Labor Dept. Sets Limits on Tipped Employees Performing Non-Tipped Work
WASHINGTON — On Tuesday the Department of Labor set new limits on the amount of time employers can use tipped-employees to do non-tip-producing work.
The new ruling, implemented at a time of nation-wide labor shortages, comes via a clarification of language in the Fair Labor Standards Act and seeks to prevent business owners from claiming tip credit on employees asked to do non-tip producing work for any substantial length of time.
“Today’s final rule enhances protections for this vital segment of the nation’s essential workforce, and combats income disparity and promotes equity,” Jessica Looman, Wage and Hour Division acting administrator, said in an official statement.
These new clarifications help expand the definitions of tip-producing and tip-supporting roles within the federal Tip Credit system. This Tip Credit program, which allows employers to legally pay employees less than the federal minimum wage if they can prove the employee makes up that wage in tips, will now require tipped workers to spend no more than 20% of their workweek, or 30 consecutive minutes, doing non-tip-producing or tip-supporting labor.
The Department of Labor hailed the new regulatory amendment as a wide-reaching act of equity for women, people of color and immigrants, who, according to the department, make up more than half of all tipped workers.
The regulatory change is the subject of the recent lawsuit by the Restaurant Law Center and the Texas Restaurant Association against the Biden administration.
The lawsuit alleges the new measure is an unnecessary addition to an already clear workforce law, that it is not within the legislative power of the Department of Labor to enact, and that it would be harmful for small businesses still recovering from the pandemic.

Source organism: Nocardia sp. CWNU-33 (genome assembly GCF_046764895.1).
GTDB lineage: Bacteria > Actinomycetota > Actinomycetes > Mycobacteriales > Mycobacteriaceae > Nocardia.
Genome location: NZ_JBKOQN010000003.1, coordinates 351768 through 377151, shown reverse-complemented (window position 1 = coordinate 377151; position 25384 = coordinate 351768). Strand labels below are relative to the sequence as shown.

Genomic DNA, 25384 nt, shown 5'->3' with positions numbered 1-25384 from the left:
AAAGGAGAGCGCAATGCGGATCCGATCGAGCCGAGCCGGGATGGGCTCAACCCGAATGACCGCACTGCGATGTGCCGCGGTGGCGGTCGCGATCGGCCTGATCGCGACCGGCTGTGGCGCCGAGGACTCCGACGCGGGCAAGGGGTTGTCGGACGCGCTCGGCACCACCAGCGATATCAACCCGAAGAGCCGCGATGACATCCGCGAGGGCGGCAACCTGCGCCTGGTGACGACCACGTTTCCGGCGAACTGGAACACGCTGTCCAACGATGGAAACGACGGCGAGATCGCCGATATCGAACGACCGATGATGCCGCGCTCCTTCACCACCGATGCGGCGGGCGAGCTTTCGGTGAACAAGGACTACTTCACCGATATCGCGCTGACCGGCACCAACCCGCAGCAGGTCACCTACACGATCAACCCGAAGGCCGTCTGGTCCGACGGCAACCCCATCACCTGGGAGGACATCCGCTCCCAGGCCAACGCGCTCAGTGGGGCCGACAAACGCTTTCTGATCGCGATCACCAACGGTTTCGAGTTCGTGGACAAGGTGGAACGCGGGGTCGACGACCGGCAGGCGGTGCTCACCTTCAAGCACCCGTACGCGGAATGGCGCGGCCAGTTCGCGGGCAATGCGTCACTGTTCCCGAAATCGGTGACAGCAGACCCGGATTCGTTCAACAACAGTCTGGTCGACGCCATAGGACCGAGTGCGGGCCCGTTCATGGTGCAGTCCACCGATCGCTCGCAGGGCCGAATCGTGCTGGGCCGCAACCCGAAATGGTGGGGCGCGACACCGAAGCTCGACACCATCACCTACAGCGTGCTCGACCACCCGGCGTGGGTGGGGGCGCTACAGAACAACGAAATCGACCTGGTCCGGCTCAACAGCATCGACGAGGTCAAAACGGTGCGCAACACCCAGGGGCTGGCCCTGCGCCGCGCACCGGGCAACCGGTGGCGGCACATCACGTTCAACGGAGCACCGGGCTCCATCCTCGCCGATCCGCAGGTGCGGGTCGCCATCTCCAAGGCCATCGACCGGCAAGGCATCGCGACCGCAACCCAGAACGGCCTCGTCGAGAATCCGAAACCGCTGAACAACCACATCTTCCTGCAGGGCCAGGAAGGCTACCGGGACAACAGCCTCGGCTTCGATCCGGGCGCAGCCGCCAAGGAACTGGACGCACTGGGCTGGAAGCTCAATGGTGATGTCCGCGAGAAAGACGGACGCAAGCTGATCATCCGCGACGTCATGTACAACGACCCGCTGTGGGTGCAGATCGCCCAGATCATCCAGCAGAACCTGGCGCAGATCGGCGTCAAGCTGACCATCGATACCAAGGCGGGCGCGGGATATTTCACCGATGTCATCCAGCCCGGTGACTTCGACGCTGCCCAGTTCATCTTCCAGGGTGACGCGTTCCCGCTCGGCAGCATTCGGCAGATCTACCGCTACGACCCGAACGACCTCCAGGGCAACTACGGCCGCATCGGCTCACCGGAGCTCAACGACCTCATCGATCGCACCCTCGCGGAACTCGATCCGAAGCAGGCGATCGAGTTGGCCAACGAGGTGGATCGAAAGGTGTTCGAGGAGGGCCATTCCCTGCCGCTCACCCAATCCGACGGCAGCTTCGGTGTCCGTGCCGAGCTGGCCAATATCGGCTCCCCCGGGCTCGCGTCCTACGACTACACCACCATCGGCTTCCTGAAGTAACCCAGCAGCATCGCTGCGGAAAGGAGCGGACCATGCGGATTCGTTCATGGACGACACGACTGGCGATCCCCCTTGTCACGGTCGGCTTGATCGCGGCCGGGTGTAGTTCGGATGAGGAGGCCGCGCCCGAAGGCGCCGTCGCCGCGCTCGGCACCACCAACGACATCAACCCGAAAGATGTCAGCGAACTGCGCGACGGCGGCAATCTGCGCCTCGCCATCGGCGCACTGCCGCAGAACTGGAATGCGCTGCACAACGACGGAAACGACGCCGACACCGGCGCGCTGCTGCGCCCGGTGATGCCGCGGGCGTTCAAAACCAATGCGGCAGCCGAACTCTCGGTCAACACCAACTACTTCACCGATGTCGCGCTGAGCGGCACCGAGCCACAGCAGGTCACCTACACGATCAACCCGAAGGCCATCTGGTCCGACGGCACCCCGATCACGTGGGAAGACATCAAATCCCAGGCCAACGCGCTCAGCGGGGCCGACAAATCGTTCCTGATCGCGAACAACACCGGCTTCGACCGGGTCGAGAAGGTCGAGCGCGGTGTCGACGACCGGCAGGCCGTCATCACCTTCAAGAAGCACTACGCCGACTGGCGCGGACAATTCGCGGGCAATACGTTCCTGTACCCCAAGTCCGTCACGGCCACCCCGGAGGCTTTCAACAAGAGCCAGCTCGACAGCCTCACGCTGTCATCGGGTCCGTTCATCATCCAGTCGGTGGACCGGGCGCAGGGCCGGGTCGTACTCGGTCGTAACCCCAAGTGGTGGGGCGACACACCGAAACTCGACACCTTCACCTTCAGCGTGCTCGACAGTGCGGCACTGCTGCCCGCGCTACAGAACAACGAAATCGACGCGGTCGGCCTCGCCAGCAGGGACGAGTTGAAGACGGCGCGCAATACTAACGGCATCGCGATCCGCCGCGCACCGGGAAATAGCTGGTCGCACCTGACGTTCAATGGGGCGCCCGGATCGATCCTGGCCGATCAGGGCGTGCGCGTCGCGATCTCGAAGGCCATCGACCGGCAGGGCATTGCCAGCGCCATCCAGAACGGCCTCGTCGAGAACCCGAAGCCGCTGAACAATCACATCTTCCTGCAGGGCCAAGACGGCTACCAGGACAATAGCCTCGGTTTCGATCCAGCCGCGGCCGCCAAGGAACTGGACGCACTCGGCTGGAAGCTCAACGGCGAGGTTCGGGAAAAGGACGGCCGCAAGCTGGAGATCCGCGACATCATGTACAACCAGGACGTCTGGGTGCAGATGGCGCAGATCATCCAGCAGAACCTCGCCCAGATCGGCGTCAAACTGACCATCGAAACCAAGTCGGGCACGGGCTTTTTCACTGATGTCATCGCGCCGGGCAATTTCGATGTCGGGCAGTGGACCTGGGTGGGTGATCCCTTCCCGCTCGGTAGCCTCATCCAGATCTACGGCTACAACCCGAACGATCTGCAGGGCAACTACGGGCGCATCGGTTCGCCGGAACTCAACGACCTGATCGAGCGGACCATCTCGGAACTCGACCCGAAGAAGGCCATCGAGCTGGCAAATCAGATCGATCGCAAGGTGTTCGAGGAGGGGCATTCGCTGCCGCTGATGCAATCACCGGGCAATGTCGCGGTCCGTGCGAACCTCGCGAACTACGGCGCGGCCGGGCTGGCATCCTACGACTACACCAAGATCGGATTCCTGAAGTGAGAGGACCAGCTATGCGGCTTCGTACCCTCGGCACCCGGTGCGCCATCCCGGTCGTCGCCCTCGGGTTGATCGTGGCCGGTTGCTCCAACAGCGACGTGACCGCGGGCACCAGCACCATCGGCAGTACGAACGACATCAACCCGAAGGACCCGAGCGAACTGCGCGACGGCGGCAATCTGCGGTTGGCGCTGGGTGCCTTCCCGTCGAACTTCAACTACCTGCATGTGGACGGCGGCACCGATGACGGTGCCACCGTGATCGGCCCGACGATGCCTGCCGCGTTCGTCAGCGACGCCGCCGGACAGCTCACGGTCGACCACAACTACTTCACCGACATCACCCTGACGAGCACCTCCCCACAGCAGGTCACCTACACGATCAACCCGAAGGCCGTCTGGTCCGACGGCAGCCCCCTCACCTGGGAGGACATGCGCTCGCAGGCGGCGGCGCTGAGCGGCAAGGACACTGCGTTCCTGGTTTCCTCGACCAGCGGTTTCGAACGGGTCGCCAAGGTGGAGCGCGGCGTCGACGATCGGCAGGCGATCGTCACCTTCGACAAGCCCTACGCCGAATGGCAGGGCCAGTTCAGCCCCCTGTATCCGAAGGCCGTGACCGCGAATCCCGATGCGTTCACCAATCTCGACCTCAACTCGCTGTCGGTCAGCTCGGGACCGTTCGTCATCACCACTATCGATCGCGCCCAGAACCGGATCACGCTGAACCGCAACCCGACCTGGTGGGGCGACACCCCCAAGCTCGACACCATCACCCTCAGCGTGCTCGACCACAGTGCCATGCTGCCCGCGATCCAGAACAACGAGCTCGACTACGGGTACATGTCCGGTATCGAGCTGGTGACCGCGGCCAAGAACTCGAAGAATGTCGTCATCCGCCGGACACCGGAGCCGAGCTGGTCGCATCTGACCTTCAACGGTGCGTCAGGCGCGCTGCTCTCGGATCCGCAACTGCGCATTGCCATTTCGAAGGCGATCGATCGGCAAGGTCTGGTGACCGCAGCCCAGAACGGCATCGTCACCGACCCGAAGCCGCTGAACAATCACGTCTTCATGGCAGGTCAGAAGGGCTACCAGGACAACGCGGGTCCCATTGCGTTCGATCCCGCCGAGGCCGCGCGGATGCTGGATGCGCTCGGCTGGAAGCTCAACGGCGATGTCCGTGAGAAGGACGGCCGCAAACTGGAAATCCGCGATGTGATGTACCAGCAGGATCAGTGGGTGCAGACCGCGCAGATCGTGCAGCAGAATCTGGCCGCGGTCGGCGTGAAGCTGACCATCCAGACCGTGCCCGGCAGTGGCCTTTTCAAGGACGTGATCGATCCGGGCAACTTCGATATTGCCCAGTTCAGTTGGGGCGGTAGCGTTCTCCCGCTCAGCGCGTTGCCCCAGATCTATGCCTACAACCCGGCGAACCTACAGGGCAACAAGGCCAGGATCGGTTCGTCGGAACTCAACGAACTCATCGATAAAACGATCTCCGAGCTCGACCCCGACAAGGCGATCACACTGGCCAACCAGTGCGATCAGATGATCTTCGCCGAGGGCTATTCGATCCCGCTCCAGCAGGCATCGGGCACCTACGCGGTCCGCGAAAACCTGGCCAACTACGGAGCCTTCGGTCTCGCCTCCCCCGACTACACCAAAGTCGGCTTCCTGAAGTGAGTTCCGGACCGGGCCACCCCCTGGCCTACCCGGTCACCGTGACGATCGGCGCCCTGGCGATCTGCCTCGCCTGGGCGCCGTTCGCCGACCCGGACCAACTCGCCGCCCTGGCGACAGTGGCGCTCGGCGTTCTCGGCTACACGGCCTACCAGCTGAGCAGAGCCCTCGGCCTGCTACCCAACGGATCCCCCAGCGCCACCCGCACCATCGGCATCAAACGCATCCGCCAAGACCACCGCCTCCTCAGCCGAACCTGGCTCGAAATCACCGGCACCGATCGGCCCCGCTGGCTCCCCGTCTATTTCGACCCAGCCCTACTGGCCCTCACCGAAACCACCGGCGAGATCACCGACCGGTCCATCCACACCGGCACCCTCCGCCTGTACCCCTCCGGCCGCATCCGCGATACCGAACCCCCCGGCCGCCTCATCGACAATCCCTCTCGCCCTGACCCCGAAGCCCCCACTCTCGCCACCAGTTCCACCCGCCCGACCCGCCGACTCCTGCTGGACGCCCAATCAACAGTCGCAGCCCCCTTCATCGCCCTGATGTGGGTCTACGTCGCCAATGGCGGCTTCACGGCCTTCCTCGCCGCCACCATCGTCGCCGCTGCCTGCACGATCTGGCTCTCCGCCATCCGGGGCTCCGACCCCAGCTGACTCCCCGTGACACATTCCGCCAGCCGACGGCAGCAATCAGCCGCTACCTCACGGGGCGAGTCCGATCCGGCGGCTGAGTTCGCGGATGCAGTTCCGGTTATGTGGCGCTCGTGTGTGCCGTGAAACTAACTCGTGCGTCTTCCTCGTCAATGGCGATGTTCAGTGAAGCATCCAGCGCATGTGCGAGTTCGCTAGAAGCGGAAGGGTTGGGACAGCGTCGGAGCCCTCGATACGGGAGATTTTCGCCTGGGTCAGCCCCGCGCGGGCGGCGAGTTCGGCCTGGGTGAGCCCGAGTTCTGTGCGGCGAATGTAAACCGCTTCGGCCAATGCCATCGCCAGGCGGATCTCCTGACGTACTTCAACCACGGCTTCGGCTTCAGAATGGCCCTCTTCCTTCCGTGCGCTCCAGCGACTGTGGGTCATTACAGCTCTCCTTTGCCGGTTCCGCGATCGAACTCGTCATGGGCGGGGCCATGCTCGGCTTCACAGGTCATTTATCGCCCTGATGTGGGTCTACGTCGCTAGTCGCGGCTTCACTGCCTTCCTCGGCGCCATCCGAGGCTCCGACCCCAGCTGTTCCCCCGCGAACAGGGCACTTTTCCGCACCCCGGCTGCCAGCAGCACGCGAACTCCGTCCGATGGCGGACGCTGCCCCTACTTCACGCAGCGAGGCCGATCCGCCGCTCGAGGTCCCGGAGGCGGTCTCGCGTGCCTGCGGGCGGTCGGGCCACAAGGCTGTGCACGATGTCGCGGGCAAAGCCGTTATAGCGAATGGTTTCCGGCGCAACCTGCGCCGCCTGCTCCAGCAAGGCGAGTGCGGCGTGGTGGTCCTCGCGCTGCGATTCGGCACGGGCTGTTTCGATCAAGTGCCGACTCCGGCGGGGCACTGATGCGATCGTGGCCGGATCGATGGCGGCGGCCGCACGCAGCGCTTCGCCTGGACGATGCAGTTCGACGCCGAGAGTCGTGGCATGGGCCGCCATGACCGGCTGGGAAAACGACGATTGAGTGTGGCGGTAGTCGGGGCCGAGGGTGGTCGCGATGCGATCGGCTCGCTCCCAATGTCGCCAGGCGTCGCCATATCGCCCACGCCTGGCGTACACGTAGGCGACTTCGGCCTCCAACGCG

“The administration’s attempt to improperly use the regulatory process to legislate changes to the ‘Tip Credit’ would severely impact operators who are currently focused on labor and supply chain shortages and working to keep their doors open after an economically devastating pandemic,” Angelo I. Amador, executive director of the Restaurant Law Center, said in an official statement. “As we have previously stated, this is an arbitrary change that only creates confusion and enormous compliance challenges for restaurants.”
Brooke Riley, an Oklahoma based bartender and nine year veteran of tipped-positions in the restaurant business, thinks the new regulation is a great idea. She estimates she has been losing about $100 a paycheck due to non-tip related duties she is asked to do during her shift.
“This is something that you have to do to be a server,” Riley said. “Say you are on a six hour lunch shift, you may work for two hours, then you are cut, and there’s a possibility you could spend the next two to three hours doing cut work … things like rolling silverware, sweeping the backfloors, vacuuming, and cleaning the bathrooms.
“Sometimes, I would say you do it more than you serve — especially since COVID,” she continued.
With non-tip-producing labor so common within food, beverage and service industries, some small business owners question how the Department of Labor will enforce the new regulation.
“How are they going to do that?” Nina Hartnett, the 33-year-owner of Mane Obsession hair salon in Mesa, Arizona, asked when told about the new ruling. “Are you going to click into a special program that says, ‘Now I’m taking out the trash?’ and then click back in? I don’t know how they are going to regulate that — I think people are going to lie.”
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